Western policy towards Ukraine is one of those weird issues where the socialist left and the nationalist right are on side, while the mainstream left and the mainstream right are on the other. It’s the ‘extremes’ against the middle, in other words.
Socialists are sceptical of Western policy toward Ukraine for several reasons: a lingering affection for Russia, due to its socialist past; a reflexive opposition to Western foreign policy, perhaps borne of national self-flagellation; and a cynicism about the role of the U.S. and NATO in all of this.
The nationalist right shares the socialist left’s cynicism about the U.S. and NATO. It also believes that Western nations should put the interests of their own citizens first, rather than funnelling large sums of money into a foreign country.
This is an oversimplification, of course. There are centrists – people like Robert Wright, John Mearsheimer and Anatol Lieven – who’ve expressed scepticism about the West’s Ukraine policy. But most of the politicians who’ve done so are from one of the two camps identified above.
Until recently, almost all the U.S. politicians who’d expressed scepticism about the West’s Ukraine policy were right-wing nationalists (Tulsi Gabbard is an obvious exception). When Congress voted on a $40 billion aid package back in May, all the dissenters were ‘America First’ Republicans – 57 in the House and 11 in the Senate.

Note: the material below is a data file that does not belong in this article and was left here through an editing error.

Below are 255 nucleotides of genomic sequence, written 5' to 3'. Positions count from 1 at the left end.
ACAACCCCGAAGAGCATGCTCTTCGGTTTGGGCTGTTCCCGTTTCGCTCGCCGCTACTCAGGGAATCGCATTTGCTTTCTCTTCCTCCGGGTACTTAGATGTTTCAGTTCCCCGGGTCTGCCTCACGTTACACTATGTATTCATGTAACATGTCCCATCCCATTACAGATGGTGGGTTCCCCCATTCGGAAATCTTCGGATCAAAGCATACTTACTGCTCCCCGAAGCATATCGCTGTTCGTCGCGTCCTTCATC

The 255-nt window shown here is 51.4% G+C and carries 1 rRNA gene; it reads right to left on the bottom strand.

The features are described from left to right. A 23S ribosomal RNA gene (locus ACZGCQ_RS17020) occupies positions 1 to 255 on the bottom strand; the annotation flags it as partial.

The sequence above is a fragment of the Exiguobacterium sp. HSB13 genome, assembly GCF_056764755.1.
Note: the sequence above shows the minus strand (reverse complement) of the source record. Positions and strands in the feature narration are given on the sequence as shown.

But they’re no longer the only ones with reservations. Yesterday, 30 left-wing Democrats wrote to Biden, urging him to “make vigorous diplomatic efforts in support of a negotiated settlement”. Their number included all six members of The Squad.
The missive does not call for an end to U.S. support for Ukraine. Rather, it asks the administration to combine military and economic support with a “proactive diplomatic push”. As to what that might entail, the authors mention “incentives to end hostilities, including some form of sanctions relief,” as well as “a new European security arrangement acceptable to all parties”.
In addition, they urge Biden to “engage in direct talks with Russia” – something various commentators have said is necessary to end the fighting. Earlier this year, Viktor Orbán argued “the war can only be brought to an end with Russo-American negotiations”.
The authors’ proposals will not go far enough for some.
They concede that “it is not America’s place to pressure Ukraine’s government”. Yet this “makes no sense either practically or morally”, according to historian Anatol Lieven. “In numerous other conflicts,” he writes, “Western governments have felt able to propose and even in some cases to enforce peace settlements of their own devising”.
Others will dismiss the proposals as an outline for ‘appeasement’.
The real question, though, is whether they’ll have an impact on U.S. policy. And if I had to guess, I’d say it’s unlikely.
Stop Press: After only one day, the letter has been withdrawn. In a statement, the Chair of the Congressional Progressive Caucus said it was “released by staff without vetting” – though critics claim this is just an excuse.